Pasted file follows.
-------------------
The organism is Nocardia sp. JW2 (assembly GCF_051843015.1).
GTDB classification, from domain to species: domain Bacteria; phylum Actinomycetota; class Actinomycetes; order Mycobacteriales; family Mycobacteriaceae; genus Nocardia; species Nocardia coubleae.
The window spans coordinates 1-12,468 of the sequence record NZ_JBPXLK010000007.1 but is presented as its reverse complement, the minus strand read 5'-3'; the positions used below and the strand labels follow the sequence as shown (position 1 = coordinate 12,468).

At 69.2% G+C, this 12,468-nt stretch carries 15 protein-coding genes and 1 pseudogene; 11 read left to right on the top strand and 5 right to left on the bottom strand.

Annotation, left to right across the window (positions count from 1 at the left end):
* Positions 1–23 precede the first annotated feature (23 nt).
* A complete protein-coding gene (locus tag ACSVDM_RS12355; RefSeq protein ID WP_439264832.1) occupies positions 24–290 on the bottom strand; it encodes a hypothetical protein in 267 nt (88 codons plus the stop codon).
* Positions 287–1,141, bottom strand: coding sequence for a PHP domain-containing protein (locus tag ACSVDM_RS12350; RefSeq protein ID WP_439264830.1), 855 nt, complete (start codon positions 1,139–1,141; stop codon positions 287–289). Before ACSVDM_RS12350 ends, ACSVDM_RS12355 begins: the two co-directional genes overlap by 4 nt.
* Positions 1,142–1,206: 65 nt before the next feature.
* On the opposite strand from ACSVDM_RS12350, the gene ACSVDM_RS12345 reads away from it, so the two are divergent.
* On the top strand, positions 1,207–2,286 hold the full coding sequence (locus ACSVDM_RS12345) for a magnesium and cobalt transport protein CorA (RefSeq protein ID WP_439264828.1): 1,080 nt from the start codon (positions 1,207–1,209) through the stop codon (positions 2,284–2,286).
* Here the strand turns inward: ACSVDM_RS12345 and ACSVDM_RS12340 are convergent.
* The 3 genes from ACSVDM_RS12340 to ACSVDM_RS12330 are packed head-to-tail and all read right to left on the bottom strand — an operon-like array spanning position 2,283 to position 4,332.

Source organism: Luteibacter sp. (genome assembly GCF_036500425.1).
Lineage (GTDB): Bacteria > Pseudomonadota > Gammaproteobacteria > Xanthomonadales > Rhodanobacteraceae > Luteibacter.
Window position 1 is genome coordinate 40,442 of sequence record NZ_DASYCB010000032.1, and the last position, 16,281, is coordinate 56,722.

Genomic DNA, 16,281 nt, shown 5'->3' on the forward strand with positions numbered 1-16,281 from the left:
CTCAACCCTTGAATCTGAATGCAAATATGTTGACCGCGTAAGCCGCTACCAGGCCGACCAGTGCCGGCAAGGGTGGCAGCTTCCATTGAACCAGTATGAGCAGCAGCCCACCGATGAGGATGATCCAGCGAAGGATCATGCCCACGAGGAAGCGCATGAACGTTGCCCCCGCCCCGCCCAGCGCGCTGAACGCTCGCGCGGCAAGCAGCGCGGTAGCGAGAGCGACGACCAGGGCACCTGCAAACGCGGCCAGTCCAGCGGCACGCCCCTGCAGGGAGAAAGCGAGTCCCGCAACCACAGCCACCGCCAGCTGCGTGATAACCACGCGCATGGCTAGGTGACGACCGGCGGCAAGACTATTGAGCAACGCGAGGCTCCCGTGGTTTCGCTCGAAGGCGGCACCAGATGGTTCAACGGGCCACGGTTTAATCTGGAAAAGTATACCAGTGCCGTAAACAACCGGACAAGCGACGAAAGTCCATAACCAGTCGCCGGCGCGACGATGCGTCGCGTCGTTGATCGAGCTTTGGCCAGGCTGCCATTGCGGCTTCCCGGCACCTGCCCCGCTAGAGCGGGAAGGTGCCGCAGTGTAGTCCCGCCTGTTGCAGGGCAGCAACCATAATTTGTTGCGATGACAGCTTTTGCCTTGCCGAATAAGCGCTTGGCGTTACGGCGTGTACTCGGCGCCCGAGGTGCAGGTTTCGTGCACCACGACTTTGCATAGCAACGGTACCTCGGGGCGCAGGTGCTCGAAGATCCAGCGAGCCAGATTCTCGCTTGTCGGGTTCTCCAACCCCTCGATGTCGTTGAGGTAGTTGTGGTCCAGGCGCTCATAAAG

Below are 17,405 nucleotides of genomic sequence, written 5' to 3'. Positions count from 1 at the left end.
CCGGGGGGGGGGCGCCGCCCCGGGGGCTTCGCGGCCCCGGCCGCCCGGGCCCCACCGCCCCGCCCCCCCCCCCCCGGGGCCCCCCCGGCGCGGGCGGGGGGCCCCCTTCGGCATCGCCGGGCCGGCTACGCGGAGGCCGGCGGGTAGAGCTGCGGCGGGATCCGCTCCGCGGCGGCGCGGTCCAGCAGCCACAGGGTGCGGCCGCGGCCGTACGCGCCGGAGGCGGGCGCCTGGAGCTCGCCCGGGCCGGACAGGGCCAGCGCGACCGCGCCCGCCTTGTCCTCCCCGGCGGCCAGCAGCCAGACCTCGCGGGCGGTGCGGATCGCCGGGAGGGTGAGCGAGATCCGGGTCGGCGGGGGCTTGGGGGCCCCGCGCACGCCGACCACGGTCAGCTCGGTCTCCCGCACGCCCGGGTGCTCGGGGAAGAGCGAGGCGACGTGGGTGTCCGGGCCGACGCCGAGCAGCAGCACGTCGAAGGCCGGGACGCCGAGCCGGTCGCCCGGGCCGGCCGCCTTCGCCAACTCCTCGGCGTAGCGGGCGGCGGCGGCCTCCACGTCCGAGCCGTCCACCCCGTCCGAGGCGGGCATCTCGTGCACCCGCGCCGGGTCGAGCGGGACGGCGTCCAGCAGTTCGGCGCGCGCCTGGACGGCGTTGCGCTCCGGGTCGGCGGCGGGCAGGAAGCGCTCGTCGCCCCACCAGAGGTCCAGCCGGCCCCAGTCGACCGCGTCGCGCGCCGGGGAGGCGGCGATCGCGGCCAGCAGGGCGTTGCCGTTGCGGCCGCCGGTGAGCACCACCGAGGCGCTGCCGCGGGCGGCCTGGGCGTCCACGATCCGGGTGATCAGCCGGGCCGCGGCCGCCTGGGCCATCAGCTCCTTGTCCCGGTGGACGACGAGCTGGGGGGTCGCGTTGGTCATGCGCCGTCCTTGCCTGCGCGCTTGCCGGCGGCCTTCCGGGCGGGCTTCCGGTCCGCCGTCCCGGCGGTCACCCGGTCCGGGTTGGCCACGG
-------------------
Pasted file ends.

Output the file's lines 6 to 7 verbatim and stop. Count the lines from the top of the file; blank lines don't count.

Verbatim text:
* Positions 1–23 precede the first annotated feature (23 nt).
* A complete protein-coding gene (locus tag ACSVDM_RS12355; RefSeq protein ID WP_439264832.1) occupies positions 24–290 on the bottom strand; it encodes a hypothetical protein in 267 nt (88 codons plus the stop codon).